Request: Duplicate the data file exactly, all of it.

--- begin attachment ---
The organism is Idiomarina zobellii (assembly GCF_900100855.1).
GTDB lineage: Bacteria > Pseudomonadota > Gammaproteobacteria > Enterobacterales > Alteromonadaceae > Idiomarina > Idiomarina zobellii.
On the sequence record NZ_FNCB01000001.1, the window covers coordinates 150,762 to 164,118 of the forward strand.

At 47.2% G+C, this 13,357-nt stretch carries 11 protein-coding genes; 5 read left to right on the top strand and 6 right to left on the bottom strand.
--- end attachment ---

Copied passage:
The organism is Idiomarina zobellii (assembly GCF_900100855.1).
GTDB lineage: Bacteria > Pseudomonadota > Gammaproteobacteria > Enterobacterales > Alteromonadaceae > Idiomarina > Idiomarina zobellii.
On the sequence record NZ_FNCB01000001.1, the window covers coordinates 150,762 to 164,118 of the forward strand.

At 47.2% G+C, this 13,357-nt stretch carries 11 protein-coding genes; 5 read left to right on the top strand and 6 right to left on the bottom strand.